Witness that the said James Ewing for and in consideration of the sum of 241 pounds, 10 shillings, lawful money of the Province of Pennsylvania, the said James Ewing in hand paid by the said George Gillespie, the receipt where of the said James Ewing doth hereby acknowledge having given granted bargained sold…..and confirmed and by these presents doth give grant bargain sell….confirm unto the said George Gillespie, his heirs, and assigns forever a certain piece or parcel of land being part of the tract of land which Alexander Ewing, father of the said James Ewing purchased from a certain William Vestal, the same place also being part of a tract of land called the Levell, lying in the said County of Cecil on the east side of Susquehana River, beginning on the east and by north line of the said tract called the Levell, at the end of 340 perches, and running from thence north, north west 125 perches then north 65 degrees east 136 perches thence south south east 155 perches thence west and by south 136 perches to the place of beginning contained 145 acres of land more or less only it is herby excepted the quanity of 7 acres more of less lying within the limits aforsaid which said James Ewing sold to a certain William Husbands, lying in the South West corner of the said granted premises anything therein mentioned to the contrary. Notwithstanding to have and to hold the said granted premises except as before excepted with all the buildings, improvements, and appurtenances whatsoever to the same belonging with the reversions remainders yearly rents and profits of the premises unto the said George Gillespie.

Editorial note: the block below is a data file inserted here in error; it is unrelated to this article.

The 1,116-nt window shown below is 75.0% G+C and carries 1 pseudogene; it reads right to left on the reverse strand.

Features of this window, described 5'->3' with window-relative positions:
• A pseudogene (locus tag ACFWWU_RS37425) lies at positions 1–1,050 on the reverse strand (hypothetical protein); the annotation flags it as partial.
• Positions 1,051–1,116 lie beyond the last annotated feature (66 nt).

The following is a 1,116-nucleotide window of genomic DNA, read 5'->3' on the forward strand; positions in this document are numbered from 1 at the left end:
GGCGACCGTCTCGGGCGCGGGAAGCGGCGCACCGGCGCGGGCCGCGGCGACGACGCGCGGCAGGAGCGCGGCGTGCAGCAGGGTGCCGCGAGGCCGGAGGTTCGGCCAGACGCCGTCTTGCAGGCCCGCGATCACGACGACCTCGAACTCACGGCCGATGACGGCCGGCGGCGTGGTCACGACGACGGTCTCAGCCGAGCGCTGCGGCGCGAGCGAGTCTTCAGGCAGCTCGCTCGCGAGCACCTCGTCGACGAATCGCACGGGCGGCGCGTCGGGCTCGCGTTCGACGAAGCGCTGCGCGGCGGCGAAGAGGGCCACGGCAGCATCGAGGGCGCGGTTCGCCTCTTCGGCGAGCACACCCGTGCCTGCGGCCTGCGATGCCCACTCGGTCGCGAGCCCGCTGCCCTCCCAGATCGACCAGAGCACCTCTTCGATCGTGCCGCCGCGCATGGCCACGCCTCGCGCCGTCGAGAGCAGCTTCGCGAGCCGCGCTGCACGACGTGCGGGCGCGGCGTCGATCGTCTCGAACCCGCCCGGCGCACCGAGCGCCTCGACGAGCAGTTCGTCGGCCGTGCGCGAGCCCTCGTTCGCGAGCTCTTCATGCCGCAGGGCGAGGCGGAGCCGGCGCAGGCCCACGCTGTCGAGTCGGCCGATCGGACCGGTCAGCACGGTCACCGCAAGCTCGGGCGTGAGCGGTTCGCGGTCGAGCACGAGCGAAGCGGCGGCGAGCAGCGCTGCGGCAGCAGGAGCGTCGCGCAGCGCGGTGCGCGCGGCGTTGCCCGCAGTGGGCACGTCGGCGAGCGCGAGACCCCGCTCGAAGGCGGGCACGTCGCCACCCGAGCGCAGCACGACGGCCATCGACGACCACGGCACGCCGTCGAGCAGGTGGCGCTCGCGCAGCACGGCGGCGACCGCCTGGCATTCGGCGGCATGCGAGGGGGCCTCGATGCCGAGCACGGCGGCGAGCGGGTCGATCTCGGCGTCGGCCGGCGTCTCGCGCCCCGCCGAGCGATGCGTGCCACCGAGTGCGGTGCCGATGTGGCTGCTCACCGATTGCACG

In witness whereof the parties to these presents have interchangeably set their hand & seals the day and year first above written…..
A List of Taxables in Octorara Hundred in Aug 5, 1766, Cecil Co, Maryland
- Samuel Gillespie
- Robert Gillespie
- Stephen Gillespie & 3 negros
- William Gillespie
- Samuel Gillespie, Jr & 1 negro
- Natt Gillespie
A History of Cecil Co, Maryland
“The original settlers of this region were Scotch Presbyterians who had been driven by presecution and oppression from Scotland to Ireland, and from Ireland to America. They commenced migrating to this country about the beginning of the 18th Century. The chief landing places were Philadelphia and New-Castle, and from these centres they scattered throughout Delaware, Maryland and Pennsylvania and as far south as North Carolina.
They were a resolute, determined people, who had principles and dared maintain them, with a religious faith. In this wild wilderness of America they sought religious freedom and found it. They erected meeting houses for the purpose of worshiping God.
In the spring of 1720 there was no Presbyterian Church in Cecil Co, Maryland. The nearest one was in Bohemia Manor, none in Delaware nearer than White Clay Creek, and none in Chester Co, PA nearer than the Great Valley. In May 18, 1720, we find the following record: “A certain number of people lately come from Ireland, having settled about the branches of the Elk River, have decided to appoint one of their number to come and preach among them. ….hence the Presbytery do appoint Mr Samuel Young to preach one day among said people, between this and the first day of July next, to make a report…..they should be erected into a congregation… and it was carried with affirmative. (Who would have thought it could live for the next 152 years as Rock Church).
The first supplies of this new church (1720-24) were of ….. and George Gillespie of White-Clay-Creek.
George Gillespie was born in Glasgow, Scotland, and came to America a Probationer. He was ordained and installed as pastor of White-Clay-Creek May 28th, 1713. He preached a great deal in neighbouring churches, especially at Elk River. He organized the congregation at the Head of Christians, and served it until his….(?death)